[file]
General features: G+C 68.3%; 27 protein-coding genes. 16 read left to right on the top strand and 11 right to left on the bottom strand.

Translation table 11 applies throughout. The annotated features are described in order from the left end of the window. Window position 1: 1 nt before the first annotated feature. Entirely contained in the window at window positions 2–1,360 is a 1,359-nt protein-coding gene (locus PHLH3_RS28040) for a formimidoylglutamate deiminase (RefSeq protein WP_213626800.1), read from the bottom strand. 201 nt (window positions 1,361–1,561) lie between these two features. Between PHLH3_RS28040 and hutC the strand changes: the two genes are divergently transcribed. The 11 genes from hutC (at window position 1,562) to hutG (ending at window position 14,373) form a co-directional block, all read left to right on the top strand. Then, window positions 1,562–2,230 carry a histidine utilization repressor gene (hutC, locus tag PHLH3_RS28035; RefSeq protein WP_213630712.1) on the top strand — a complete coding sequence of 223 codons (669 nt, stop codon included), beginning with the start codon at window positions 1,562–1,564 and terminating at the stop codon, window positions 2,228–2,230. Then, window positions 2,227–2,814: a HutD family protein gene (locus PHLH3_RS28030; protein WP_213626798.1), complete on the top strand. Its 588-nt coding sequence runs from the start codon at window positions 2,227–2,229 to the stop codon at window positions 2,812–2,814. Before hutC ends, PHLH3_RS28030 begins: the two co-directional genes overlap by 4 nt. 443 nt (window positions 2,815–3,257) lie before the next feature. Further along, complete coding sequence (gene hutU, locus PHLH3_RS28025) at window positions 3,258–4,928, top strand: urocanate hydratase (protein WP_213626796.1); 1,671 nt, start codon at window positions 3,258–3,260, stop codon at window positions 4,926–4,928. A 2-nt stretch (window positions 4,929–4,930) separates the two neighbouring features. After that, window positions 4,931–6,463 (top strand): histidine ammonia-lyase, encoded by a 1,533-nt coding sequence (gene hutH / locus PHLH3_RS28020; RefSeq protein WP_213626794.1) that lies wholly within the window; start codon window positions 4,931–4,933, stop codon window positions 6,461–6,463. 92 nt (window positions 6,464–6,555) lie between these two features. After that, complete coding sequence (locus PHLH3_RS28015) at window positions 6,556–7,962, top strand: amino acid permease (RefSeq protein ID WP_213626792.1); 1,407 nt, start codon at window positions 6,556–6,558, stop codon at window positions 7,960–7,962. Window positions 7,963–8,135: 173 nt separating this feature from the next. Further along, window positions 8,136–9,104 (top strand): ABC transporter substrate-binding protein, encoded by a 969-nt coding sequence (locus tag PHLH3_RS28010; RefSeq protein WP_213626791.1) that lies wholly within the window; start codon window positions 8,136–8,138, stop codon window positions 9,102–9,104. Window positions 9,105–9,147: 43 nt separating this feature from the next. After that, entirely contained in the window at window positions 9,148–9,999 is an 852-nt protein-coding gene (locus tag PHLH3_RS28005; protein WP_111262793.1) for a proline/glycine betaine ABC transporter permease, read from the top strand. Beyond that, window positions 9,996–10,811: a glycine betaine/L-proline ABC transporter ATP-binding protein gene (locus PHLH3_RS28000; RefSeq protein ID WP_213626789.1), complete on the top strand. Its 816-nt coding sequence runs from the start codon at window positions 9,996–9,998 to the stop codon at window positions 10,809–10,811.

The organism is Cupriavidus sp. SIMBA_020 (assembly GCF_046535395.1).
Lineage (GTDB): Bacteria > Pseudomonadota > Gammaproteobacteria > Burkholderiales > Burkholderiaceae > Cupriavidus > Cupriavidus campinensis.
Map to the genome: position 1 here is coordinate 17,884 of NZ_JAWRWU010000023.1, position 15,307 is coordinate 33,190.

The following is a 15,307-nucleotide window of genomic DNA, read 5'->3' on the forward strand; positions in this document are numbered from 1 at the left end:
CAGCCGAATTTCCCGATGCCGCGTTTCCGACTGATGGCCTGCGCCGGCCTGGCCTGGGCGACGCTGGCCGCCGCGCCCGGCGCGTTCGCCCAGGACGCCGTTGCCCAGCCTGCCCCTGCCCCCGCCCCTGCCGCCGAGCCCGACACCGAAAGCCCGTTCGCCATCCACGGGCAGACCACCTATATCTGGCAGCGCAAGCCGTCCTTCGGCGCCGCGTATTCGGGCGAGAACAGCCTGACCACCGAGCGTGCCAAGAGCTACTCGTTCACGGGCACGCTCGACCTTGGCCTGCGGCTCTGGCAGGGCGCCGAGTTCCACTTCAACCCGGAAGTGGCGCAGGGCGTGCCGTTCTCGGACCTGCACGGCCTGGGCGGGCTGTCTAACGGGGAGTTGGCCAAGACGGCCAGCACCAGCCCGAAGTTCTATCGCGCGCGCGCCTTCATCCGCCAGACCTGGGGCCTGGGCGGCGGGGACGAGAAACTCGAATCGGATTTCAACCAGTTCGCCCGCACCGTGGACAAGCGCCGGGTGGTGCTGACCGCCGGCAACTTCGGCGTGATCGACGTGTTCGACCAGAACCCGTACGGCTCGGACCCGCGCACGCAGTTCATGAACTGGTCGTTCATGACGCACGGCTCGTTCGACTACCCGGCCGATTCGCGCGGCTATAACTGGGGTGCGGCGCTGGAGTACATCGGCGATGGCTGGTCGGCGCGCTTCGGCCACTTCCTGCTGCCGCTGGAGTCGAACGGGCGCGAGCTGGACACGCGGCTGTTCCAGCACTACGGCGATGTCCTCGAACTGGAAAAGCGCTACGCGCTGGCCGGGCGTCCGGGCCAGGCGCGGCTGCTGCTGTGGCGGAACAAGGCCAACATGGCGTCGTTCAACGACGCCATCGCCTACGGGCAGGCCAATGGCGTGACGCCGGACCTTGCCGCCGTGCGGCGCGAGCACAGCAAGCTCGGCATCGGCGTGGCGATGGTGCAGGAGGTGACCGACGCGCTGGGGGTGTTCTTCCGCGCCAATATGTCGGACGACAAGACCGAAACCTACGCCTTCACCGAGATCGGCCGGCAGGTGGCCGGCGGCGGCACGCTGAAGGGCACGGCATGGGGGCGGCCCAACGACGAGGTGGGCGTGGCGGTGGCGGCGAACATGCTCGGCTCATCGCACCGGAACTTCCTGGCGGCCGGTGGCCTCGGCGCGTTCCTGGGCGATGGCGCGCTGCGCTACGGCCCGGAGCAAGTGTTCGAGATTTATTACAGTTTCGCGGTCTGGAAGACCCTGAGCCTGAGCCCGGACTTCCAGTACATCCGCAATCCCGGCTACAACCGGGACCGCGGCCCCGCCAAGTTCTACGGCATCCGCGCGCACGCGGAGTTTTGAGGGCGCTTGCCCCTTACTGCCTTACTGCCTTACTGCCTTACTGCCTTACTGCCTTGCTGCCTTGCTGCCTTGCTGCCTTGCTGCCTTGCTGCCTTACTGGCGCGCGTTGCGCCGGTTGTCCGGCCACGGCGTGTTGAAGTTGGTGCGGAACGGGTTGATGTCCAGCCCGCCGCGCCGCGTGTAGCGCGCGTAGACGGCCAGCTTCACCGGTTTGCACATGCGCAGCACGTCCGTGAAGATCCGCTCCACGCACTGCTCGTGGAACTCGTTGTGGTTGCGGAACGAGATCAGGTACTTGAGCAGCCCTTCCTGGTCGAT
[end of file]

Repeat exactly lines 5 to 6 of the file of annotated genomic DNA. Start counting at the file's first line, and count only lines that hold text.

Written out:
Map to the genome: position 1 here is coordinate 17,884 of NZ_JAWRWU010000023.1, position 15,307 is coordinate 33,190.

The following is a 15,307-nucleotide window of genomic DNA, read 5'->3' on the forward strand; positions in this document are numbered from 1 at the left end: